University of Oxford, Mathematical and Physical Sciences (OXF)

Principal investigator: 
David Clary


The group of Clary focuses on theory and computations on chemical dynamics. This involves developing new theory, algorithms and applications to problems of real experimental and technological interest. This group was the first to apply quantum scattering theory to reactions of polyatomic molecules [101]. It has recently extended its methods to a combination of quantum chemistry and scattering theory [102-104] and also to chemical reactions occurring on solid surfaces. The group has also been involved in the development and application of Quantum Monte Carlo and Path Integral methods [105-110]. Recent research has been directed at the treatment of quantum effects in reactions on surfaces -very important for understanding the structure and dynamics of hydrogen on surfaces.

Facilities and infrastructure

The group has exceptional computer facilities. They own or jointly own major computer clusters at Oxford, University College London and Emory University (US) with whom they have major joint grants. The group is currently supported by a range of grants from the UK Engineering and Physical Sciences Research Council, the US Office of Naval Research, The Royal Society and the European FP5 and FP6 programmes.

Training and tutoring capacity

Over 25 students have obtained their Ph.D. under the supervision of Prof Clary and over 30 postdocs have worked in his group. Clary's former students and postdocs hold positions in leading institutions around the world. Professor Clary's group is based in the Chemistry Department at Oxford University which graduates more Ph.Ds than any chemistry department in the western world. This department has several seminars a day, runs extra courses for graduates (especially for the M.Sc. in Theoretical Chemistry) and also has additional graduate training courses in areas such as numerical methods and intellectual property. All graduate students are encouraged to take part in undergraduate teaching and also to attend international conferences in their field.

Experience with international collaboration

Clary is a Fellow of the American Institute for the Advancement of Science, the American Academy of Arts and Sciences, The Royal Society and the International Academy of Quantum Molecular Science. He is Editor of Chemical Physics Letters and is on the Editorial Board of Science and six other international journals. He has been a participant in several recent European Network projects including the FP5 Research Training Network "Predicting catalysis" in which Kroes, Nørskov and Jónsson are partners, and which will end in June 2006. This network has been involved with ammonia production on catalytic surfaces, which is closely linked to hydrogen production. Clary has also led the theoretical side of a major experimental/computational project on the formation of hydrogen on graphite surfaces (continuing in an FP6 project "The Chemical Universe").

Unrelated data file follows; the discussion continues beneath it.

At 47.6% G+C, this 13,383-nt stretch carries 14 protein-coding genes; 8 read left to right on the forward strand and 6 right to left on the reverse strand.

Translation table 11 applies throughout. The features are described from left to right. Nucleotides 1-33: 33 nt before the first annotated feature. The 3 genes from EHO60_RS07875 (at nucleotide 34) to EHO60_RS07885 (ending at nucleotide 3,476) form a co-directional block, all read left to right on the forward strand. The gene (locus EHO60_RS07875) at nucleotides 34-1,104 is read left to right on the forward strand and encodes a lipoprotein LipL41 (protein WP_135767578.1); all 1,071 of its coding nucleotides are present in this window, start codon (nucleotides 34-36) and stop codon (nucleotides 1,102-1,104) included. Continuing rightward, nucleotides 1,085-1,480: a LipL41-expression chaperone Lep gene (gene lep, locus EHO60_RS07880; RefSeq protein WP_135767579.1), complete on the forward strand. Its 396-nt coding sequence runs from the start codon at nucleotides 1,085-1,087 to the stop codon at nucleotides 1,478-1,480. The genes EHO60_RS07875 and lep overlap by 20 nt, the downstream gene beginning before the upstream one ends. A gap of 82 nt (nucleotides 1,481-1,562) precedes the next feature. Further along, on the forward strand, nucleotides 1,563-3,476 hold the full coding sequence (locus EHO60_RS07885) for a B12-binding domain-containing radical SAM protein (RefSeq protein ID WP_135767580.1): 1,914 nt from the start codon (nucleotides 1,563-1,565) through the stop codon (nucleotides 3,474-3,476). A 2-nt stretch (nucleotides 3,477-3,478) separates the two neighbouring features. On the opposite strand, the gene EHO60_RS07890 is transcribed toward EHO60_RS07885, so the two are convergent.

Key publications

  • S.C. Althorpe, D.C. Clary, Quantum scattering calculations on chemical reactions, Annu. Rev. Phys. Chem. 54, 493 (2003).
  • C.S. Tautermann and D.C. Clary, The importance of tunnelling in the first hydrogenation step in ammonia synthesis on a Ru surface, J.Chem.Phys. 122, 134702 (2005).
  • A.J.H.M. Meijer, A.J. Fisher, and D.C. Clary, Surface Coverage Effects on the formation of molecular hydrogen on graphite surfaces via an Eley-Rideal mechanism. J. Phys. Chem. A 107, 10862 (2003).


34. C.S. Tautermann and D.C. Clary, J.Chem.Phys. 122, 134702 (2005).
52. B. Kerkeni and D.C. Clary, J. Phys. Chem. A 108, 8966 (2004).
53. A. Volpi and D.C. Clary, J. Phys. Chem. B 108, 336 (2004).
54. A.J.H.M. Meijer, A.J. Fisher, and D.C. Clary, J. Phys. Chem. A. 107, 10862 (2003).
101. D.C. Clary, J.Phys.Chem. 98, 10678 (1994).
102. B. Kerkeni and D.C. Clary, J. Chem. Phys. 120, 2308 (2004).
103. B. Kerkeni and D.C. Clary, J. Chem. Phys. 121, 6809 (2004).
104. B. Kerkeni and D.C. Clary, Mol.Phys. 103, 1745 (2005).